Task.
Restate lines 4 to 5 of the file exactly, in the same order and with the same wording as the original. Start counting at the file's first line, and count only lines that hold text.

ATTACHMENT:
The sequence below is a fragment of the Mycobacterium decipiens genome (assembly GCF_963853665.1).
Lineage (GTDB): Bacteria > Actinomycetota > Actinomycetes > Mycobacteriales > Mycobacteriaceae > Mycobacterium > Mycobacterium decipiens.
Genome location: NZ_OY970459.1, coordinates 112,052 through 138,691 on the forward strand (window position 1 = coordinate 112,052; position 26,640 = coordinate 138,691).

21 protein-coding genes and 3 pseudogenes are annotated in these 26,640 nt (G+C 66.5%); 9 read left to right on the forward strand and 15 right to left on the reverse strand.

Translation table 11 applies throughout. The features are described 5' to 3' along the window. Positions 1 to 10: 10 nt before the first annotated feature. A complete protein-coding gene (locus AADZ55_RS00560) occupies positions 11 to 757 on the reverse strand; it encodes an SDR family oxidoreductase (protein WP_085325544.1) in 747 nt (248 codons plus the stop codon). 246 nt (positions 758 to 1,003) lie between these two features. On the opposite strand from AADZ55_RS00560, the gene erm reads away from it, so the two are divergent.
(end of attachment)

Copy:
21 protein-coding genes and 3 pseudogenes are annotated in these 26,640 nt (G+C 66.5%); 9 read left to right on the forward strand and 15 right to left on the reverse strand.

Translation table 11 applies throughout. The features are described 5' to 3' along the window. Positions 1 to 10: 10 nt before the first annotated feature. A complete protein-coding gene (locus AADZ55_RS00560) occupies positions 11 to 757 on the reverse strand; it encodes an SDR family oxidoreductase (protein WP_085325544.1) in 747 nt (248 codons plus the stop codon). 246 nt (positions 758 to 1,003) lie between these two features. On the opposite strand from AADZ55_RS00560, the gene erm reads away from it, so the two are divergent.